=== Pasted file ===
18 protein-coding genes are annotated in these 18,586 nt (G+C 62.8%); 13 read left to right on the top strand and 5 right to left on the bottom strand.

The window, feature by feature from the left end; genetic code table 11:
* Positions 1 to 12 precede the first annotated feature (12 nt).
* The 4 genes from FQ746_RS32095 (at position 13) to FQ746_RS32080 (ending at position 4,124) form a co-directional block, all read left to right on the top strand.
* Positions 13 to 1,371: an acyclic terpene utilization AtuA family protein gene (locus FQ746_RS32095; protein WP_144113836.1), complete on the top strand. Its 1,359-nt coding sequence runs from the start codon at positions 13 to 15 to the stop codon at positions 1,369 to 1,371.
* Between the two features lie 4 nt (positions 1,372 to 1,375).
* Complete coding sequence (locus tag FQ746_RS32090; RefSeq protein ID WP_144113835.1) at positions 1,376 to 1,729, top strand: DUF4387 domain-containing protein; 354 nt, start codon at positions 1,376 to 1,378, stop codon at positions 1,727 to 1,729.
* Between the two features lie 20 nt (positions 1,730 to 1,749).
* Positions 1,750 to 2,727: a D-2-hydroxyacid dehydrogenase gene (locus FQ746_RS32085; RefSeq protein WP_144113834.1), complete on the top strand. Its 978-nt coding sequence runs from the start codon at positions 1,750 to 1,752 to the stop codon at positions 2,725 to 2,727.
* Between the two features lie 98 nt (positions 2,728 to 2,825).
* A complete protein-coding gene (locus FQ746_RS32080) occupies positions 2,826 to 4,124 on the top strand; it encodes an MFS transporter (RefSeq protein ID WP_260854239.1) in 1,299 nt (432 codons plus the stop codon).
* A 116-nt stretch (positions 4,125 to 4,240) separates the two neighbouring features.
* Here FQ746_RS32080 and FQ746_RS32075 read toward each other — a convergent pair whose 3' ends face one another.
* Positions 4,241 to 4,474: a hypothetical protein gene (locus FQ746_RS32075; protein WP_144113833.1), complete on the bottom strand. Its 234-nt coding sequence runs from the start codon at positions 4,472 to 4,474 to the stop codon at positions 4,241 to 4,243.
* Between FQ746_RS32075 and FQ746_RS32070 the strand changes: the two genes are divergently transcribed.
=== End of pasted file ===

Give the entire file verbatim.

18 protein-coding genes are annotated in these 18,586 nt (G+C 62.8%); 13 read left to right on the top strand and 5 right to left on the bottom strand.

The window, feature by feature from the left end; genetic code table 11:
* Positions 1 to 12 precede the first annotated feature (12 nt).
* The 4 genes from FQ746_RS32095 (at position 13) to FQ746_RS32080 (ending at position 4,124) form a co-directional block, all read left to right on the top strand.
* Positions 13 to 1,371: an acyclic terpene utilization AtuA family protein gene (locus FQ746_RS32095; protein WP_144113836.1), complete on the top strand. Its 1,359-nt coding sequence runs from the start codon at positions 13 to 15 to the stop codon at positions 1,369 to 1,371.
* Between the two features lie 4 nt (positions 1,372 to 1,375).
* Complete coding sequence (locus tag FQ746_RS32090; RefSeq protein ID WP_144113835.1) at positions 1,376 to 1,729, top strand: DUF4387 domain-containing protein; 354 nt, start codon at positions 1,376 to 1,378, stop codon at positions 1,727 to 1,729.
* Between the two features lie 20 nt (positions 1,730 to 1,749).
* Positions 1,750 to 2,727: a D-2-hydroxyacid dehydrogenase gene (locus FQ746_RS32085; RefSeq protein WP_144113834.1), complete on the top strand. Its 978-nt coding sequence runs from the start codon at positions 1,750 to 1,752 to the stop codon at positions 2,725 to 2,727.
* Between the two features lie 98 nt (positions 2,728 to 2,825).
* A complete protein-coding gene (locus FQ746_RS32080) occupies positions 2,826 to 4,124 on the top strand; it encodes an MFS transporter (RefSeq protein ID WP_260854239.1) in 1,299 nt (432 codons plus the stop codon).
* A 116-nt stretch (positions 4,125 to 4,240) separates the two neighbouring features.
* Here FQ746_RS32080 and FQ746_RS32075 read toward each other — a convergent pair whose 3' ends face one another.
* Positions 4,241 to 4,474: a hypothetical protein gene (locus FQ746_RS32075; protein WP_144113833.1), complete on the bottom strand. Its 234-nt coding sequence runs from the start codon at positions 4,472 to 4,474 to the stop codon at positions 4,241 to 4,243.
* Between FQ746_RS32075 and FQ746_RS32070 the strand changes: the two genes are divergently transcribed.